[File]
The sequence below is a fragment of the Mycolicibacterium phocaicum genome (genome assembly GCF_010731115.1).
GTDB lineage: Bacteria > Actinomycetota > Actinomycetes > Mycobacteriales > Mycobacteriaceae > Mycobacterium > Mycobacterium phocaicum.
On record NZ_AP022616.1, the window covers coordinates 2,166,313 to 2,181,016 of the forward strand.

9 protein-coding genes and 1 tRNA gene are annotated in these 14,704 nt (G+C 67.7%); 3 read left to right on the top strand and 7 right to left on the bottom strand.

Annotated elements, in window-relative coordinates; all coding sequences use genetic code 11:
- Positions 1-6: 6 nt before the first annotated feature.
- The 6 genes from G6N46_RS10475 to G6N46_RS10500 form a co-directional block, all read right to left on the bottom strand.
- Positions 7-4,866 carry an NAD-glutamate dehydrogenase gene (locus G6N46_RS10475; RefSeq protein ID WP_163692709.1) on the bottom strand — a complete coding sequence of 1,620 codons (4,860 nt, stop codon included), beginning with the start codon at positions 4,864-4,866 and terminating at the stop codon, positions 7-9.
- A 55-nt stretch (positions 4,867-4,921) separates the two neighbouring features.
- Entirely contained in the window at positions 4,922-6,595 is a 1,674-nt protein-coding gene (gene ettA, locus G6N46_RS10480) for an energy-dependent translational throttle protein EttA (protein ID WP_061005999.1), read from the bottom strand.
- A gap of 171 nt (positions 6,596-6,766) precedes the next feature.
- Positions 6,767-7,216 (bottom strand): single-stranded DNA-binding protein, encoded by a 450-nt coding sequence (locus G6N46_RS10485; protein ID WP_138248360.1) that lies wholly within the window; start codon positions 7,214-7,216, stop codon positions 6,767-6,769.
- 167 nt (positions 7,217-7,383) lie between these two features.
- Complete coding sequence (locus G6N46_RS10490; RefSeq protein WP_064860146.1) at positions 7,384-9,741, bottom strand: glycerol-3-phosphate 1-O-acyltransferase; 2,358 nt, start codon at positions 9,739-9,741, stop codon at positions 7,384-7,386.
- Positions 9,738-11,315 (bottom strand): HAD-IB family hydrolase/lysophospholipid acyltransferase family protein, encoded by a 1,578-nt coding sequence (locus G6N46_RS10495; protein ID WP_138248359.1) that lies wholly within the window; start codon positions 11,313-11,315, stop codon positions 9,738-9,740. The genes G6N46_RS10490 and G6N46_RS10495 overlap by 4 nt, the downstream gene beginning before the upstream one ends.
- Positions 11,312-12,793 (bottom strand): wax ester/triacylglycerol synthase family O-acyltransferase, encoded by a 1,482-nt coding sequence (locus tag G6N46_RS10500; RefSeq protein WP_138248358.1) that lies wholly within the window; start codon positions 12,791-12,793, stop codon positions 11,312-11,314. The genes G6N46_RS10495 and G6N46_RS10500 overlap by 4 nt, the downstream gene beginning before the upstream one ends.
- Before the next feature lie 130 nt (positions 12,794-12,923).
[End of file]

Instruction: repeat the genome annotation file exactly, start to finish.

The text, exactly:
The sequence below is a fragment of the Mycolicibacterium phocaicum genome (genome assembly GCF_010731115.1).
GTDB lineage: Bacteria > Actinomycetota > Actinomycetes > Mycobacteriales > Mycobacteriaceae > Mycobacterium > Mycobacterium phocaicum.
On record NZ_AP022616.1, the window covers coordinates 2,166,313 to 2,181,016 of the forward strand.

9 protein-coding genes and 1 tRNA gene are annotated in these 14,704 nt (G+C 67.7%); 3 read left to right on the top strand and 7 right to left on the bottom strand.

Annotated elements, in window-relative coordinates; all coding sequences use genetic code 11:
- Positions 1-6: 6 nt before the first annotated feature.
- The 6 genes from G6N46_RS10475 to G6N46_RS10500 form a co-directional block, all read right to left on the bottom strand.
- Positions 7-4,866 carry an NAD-glutamate dehydrogenase gene (locus G6N46_RS10475; RefSeq protein ID WP_163692709.1) on the bottom strand — a complete coding sequence of 1,620 codons (4,860 nt, stop codon included), beginning with the start codon at positions 4,864-4,866 and terminating at the stop codon, positions 7-9.
- A 55-nt stretch (positions 4,867-4,921) separates the two neighbouring features.
- Entirely contained in the window at positions 4,922-6,595 is a 1,674-nt protein-coding gene (gene ettA, locus G6N46_RS10480) for an energy-dependent translational throttle protein EttA (protein ID WP_061005999.1), read from the bottom strand.
- A gap of 171 nt (positions 6,596-6,766) precedes the next feature.
- Positions 6,767-7,216 (bottom strand): single-stranded DNA-binding protein, encoded by a 450-nt coding sequence (locus G6N46_RS10485; protein ID WP_138248360.1) that lies wholly within the window; start codon positions 7,214-7,216, stop codon positions 6,767-6,769.
- 167 nt (positions 7,217-7,383) lie between these two features.
- Complete coding sequence (locus G6N46_RS10490; RefSeq protein WP_064860146.1) at positions 7,384-9,741, bottom strand: glycerol-3-phosphate 1-O-acyltransferase; 2,358 nt, start codon at positions 9,739-9,741, stop codon at positions 7,384-7,386.
- Positions 9,738-11,315 (bottom strand): HAD-IB family hydrolase/lysophospholipid acyltransferase family protein, encoded by a 1,578-nt coding sequence (locus G6N46_RS10495; protein ID WP_138248359.1) that lies wholly within the window; start codon positions 11,313-11,315, stop codon positions 9,738-9,740. The genes G6N46_RS10490 and G6N46_RS10495 overlap by 4 nt, the downstream gene beginning before the upstream one ends.
- Positions 11,312-12,793 (bottom strand): wax ester/triacylglycerol synthase family O-acyltransferase, encoded by a 1,482-nt coding sequence (locus tag G6N46_RS10500; RefSeq protein WP_138248358.1) that lies wholly within the window; start codon positions 12,791-12,793, stop codon positions 11,312-11,314. The genes G6N46_RS10495 and G6N46_RS10500 overlap by 4 nt, the downstream gene beginning before the upstream one ends.
- Before the next feature lie 130 nt (positions 12,794-12,923).